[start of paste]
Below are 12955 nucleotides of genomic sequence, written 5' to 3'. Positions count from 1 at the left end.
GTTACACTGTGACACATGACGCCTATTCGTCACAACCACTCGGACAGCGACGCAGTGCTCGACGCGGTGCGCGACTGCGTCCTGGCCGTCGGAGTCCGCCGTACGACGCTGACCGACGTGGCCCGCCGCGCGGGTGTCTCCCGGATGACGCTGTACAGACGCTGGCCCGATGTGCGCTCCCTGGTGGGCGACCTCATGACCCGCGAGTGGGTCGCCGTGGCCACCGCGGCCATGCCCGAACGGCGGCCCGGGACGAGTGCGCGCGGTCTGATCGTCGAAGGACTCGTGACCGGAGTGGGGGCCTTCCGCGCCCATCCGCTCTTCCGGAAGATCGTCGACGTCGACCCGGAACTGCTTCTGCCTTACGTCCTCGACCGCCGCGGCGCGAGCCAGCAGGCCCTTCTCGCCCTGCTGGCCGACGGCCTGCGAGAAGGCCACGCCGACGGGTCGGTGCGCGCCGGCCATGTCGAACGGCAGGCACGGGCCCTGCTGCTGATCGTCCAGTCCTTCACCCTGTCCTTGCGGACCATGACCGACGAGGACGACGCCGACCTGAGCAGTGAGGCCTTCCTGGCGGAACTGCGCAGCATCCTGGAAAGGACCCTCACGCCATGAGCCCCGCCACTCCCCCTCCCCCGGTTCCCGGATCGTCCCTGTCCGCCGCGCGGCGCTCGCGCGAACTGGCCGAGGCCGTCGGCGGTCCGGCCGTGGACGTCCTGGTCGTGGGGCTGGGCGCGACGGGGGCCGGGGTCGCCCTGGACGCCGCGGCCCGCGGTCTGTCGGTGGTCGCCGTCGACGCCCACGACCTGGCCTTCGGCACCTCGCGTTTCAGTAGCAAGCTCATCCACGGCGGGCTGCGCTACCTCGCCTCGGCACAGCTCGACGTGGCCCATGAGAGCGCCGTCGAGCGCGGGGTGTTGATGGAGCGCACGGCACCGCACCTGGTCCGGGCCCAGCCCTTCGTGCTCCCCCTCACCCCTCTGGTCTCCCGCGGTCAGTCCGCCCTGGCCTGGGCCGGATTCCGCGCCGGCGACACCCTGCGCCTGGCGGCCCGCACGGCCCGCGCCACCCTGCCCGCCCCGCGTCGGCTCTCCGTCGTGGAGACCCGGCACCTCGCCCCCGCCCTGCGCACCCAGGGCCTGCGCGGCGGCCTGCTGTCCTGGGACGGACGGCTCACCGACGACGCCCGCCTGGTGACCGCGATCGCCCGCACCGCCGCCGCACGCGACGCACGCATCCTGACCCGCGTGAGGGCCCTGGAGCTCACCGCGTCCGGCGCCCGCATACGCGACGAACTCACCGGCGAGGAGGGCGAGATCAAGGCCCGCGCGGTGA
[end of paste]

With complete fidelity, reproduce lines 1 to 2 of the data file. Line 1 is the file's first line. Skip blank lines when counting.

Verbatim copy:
Below are 12955 nucleotides of genomic sequence, written 5' to 3'. Positions count from 1 at the left end.
GTTACACTGTGACACATGACGCCTATTCGTCACAACCACTCGGACAGCGACGCAGTGCTCGACGCGGTGCGCGACTGCGTCCTGGCCGTCGGAGTCCGCCGTACGACGCTGACCGACGTGGCCCGCCGCGCGGGTGTCTCCCGGATGACGCTGTACAGACGCTGGCCCGATGTGCGCTCCCTGGTGGGCGACCTCATGACCCGCGAGTGGGTCGCCGTGGCCACCGCGGCCATGCCCGAACGGCGGCCCGGGACGAGTGCGCGCGGTCTGATCGTCGAAGGACTCGTGACCGGAGTGGGGGCCTTCCGCGCCCATCCGCTCTTCCGGAAGATCGTCGACGTCGACCCGGAACTGCTTCTGCCTTACGTCCTCGACCGCCGCGGCGCGAGCCAGCAGGCCCTTCTCGCCCTGCTGGCCGACGGCCTGCGAGAAGGCCACGCCGACGGGTCGGTGCGCGCCGGCCATGTCGAACGGCAGGCACGGGCCCTGCTGCTGATCGTCCAGTCCTTCACCCTGTCCTTGCGGACCATGACCGACGAGGACGACGCCGACCTGAGCAGTGAGGCCTTCCTGGCGGAACTGCGCAGCATCCTGGAAAGGACCCTCACGCCATGAGCCCCGCCACTCCCCCTCCCCCGGTTCCCGGATCGTCCCTGTCCGCCGCGCGGCGCTCGCGCGAACTGGCCGAGGCCGTCGGCGGTCCGGCCGTGGACGTCCTGGTCGTGGGGCTGGGCGCGACGGGGGCCGGGGTCGCCCTGGACGCCGCGGCCCGCGGTCTGTCGGTGGTCGCCGTCGACGCCCACGACCTGGCCTTCGGCACCTCGCGTTTCAGTAGCAAGCTCATCCACGGCGGGCTGCGCTACCTCGCCTCGGCACAGCTCGACGTGGCCCATGAGAGCGCCGTCGAGCGCGGGGTGTTGATGGAGCGCACGGCACCGCACCTGGTCCGGGCCCAGCCCTTCGTGCTCCCCCTCACCCCTCTGGTCTCCCGCGGTCAGTCCGCCCTGGCCTGGGCCGGATTCCGCGCCGGCGACACCCTGCGCCTGGCGGCCCGCACGGCCCGCGCCACCCTGCCCGCCCCGCGTCGGCTCTCCGTCGTGGAGACCCGGCACCTCGCCCCCGCCCTGCGCACCCAGGGCCTGCGCGGCGGCCTGCTGTCCTGGGACGGACGGCTCACCGACGACGCCCGCCTGGTGACCGCGATCGCCCGCACCGCCGCCGCACGCGACGCACGCATCCTGACCCGCGTGAGGGCCCTGGAGCTCACCGCGTCCGGCGCCCGCATACGCGACGAACTCACCGGCGAGGAGGGCGAGATCAAGGCCCGCGCGGTGA